We also wanted to note that our dataset is focused on pre-Spectre and Meltdown results at this point. Starting with our Ubuntu 18.04 generation of results we will have comparison points to the new reality. The Spectre and Meltdown patches to hurt Intel’s performance in many tests. At the same time, as of writing this article, patches are still being worked on. Likewise, software is being tuned to deal with the impacts of the patches. Given this, we are going to give the ecosystem some time to settle before publishing new numbers.
Python Linux 4.4.2 Kernel Compile Benchmark
This is one of the most requested benchmarks for STH over the past few years. The task was simple, we have a standard configuration file, the Linux 4.4.2 kernel from kernel.org, and make the standard auto-generated configuration utilizing every thread in the system. We are expressing results in terms of compiles per hour to make the results easier to read.
In terms of performance, we see numbers in-line with a single Intel Xeon Gold 6152 which features 22 cores and higher clock speeds. We also see the dual Intel Xeon Gold 5119T in-line with a TDP comparable AMD EPYC 7501 32 core CPU and previous-generation Xeon E5-2628L V4’s.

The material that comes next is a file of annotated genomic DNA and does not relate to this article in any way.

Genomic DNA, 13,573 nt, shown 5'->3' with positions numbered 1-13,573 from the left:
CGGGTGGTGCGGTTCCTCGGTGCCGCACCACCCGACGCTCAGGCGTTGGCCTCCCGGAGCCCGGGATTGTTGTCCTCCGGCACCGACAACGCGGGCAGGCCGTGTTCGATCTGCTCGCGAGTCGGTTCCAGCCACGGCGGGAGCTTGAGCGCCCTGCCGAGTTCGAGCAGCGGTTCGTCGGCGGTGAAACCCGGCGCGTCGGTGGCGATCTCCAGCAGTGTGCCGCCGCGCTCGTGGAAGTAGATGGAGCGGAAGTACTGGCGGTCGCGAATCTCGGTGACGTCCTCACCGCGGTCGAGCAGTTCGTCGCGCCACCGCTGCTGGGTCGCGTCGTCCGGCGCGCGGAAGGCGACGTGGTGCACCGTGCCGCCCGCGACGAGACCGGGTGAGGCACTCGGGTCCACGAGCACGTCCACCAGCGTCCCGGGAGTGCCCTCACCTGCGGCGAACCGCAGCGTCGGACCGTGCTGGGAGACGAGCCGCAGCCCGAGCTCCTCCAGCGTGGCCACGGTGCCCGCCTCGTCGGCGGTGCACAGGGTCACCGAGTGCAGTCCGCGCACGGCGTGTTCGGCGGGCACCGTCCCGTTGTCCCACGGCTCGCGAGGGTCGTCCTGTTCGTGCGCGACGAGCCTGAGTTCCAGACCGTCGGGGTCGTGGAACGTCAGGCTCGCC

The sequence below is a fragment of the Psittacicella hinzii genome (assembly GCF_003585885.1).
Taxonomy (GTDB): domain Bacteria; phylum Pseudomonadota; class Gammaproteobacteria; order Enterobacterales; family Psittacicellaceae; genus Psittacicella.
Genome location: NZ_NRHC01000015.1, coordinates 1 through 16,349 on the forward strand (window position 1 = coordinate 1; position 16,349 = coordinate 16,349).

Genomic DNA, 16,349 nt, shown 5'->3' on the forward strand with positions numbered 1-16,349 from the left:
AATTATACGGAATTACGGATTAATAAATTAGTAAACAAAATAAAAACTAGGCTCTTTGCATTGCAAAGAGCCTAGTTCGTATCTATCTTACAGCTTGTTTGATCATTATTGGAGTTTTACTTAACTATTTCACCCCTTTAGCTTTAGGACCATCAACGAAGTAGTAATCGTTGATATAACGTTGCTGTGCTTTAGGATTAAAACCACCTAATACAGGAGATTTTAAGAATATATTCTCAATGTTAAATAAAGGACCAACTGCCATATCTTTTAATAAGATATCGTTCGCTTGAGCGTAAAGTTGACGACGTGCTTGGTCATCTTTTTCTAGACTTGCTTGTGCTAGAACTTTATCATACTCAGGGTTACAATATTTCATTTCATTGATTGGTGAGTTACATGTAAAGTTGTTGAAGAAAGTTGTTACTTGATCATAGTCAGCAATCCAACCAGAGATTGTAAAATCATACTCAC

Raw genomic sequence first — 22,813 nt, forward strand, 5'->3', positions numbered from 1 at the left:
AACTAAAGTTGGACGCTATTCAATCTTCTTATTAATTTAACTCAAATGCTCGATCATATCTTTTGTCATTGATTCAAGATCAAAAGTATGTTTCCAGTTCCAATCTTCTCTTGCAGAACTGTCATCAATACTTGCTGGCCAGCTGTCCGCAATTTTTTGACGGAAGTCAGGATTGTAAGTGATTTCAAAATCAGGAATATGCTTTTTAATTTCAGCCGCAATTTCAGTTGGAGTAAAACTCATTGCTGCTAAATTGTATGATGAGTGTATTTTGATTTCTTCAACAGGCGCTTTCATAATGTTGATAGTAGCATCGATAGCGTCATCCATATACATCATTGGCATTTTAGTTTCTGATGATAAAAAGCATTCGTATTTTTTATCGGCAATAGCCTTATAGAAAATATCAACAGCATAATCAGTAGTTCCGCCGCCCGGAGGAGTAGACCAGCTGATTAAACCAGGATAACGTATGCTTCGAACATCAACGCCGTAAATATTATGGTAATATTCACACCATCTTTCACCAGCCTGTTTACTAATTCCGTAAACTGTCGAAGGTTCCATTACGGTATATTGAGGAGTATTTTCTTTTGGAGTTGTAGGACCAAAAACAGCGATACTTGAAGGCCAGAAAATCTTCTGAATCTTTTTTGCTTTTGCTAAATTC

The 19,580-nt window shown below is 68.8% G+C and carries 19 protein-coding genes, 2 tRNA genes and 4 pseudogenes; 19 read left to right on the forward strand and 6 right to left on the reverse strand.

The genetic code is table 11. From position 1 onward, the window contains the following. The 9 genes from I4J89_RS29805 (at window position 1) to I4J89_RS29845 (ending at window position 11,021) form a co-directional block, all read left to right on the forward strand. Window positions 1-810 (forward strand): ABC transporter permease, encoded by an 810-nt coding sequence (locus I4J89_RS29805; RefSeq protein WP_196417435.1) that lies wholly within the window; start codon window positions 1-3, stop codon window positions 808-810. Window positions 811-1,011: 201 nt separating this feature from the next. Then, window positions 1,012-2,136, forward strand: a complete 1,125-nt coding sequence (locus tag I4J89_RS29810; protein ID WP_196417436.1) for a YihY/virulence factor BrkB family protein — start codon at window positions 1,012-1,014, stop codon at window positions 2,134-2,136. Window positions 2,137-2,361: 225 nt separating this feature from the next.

c-ray 1.1 Performance
We have been using c-ray for our performance testing for years now. It is a ray tracing benchmark that is extremely popular to show differences in processors under multi-threaded workloads. We are going to use both our legacy 4K result along with our new Linux-Bench2 8K render to show differences.
We see a similar pattern in the 8K results:
Here we see performance pull ahead of the older Xeon E5 low power parts because of the higher-speed caches.
7-zip Compression Performance
7-zip is a widely used compression/ decompression program that works cross-platform. We started using the program during our early days with Windows testing. It is now part of Linux-Bench.